I saw a video of a doggo on the internet today. Since there’s never been a doggo video on the internet before, I’ll wait here while you watch it.
Anyway, I was struck by a very visceral memory of being exactly where those dogs are, on the Bonneville salt flats (where they test land speed records and film car commercials).
I remembered the washed-out, dried-up grey earth that crumbled into footprints and smeared into dust. A harsh sea tang to the dry desert air and salt-crusted tires to match. My father, taking Dutch angle photographs of the family’s hair whipped wild by the wind.
We camped there for one night, alone on the flats. I was probably 13. I woke up to relieve myself and slipped out under a clear sky blooming with stars. The half-moon made it feel like half-day, like God had left the light on in Heaven’s hallway.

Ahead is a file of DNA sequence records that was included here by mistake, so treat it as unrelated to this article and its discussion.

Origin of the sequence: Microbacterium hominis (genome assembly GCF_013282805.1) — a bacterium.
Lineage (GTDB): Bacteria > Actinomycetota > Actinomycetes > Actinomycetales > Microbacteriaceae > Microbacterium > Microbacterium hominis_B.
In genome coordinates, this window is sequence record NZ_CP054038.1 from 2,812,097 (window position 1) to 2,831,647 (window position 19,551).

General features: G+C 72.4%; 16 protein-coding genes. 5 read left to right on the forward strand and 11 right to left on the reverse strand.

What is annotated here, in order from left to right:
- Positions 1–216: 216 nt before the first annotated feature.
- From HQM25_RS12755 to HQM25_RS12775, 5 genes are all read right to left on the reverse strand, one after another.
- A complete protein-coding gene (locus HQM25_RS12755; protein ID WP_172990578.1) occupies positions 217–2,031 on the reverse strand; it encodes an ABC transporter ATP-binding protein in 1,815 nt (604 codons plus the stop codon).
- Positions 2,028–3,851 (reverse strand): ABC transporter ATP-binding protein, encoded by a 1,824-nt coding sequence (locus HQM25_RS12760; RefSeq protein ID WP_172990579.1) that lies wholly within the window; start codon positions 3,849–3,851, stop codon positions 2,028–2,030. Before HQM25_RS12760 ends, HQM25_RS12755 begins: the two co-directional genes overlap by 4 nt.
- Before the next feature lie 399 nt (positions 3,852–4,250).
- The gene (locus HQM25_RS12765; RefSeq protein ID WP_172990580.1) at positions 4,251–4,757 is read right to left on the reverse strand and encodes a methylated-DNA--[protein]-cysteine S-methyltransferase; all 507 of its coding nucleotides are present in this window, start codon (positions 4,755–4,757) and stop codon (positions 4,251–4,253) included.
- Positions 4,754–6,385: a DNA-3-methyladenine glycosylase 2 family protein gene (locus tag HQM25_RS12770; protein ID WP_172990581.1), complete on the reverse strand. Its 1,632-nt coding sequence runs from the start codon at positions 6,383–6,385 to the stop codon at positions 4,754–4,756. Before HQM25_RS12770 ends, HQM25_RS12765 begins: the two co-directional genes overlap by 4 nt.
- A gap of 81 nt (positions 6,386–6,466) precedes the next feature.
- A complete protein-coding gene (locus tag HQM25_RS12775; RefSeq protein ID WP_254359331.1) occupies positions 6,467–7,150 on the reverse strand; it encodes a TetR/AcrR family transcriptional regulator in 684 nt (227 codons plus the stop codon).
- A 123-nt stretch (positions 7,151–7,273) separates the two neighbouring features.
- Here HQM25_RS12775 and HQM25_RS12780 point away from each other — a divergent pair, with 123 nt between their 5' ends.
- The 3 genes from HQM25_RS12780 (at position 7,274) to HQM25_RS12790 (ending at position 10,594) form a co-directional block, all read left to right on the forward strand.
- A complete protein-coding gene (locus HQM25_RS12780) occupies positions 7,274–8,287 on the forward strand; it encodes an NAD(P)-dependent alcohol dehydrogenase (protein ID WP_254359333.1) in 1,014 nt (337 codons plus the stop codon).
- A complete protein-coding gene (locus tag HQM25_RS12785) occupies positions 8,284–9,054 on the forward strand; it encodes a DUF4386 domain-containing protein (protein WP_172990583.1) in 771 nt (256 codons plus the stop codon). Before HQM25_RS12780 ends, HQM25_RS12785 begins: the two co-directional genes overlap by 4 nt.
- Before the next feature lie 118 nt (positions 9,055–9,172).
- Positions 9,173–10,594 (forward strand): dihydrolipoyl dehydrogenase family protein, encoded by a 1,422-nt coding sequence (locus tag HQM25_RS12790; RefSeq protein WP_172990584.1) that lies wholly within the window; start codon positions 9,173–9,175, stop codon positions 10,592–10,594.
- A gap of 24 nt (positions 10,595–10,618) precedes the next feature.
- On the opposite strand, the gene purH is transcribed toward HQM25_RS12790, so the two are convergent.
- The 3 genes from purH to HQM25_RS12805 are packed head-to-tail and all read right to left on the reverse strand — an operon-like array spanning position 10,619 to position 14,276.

As I walked as far from the tent as I dared, I could tell things were watching me, sand spirits and desert beings, beady-eyed lizards and bugs.
The silvery soil sported a jagged network of lines across the entire flat, like flattened lightning. The cracks were deep enough to slide my fingers in as I tried to anchor myself to the world, lest I float away with the ghosts.
Image courtesy of Wikimedia.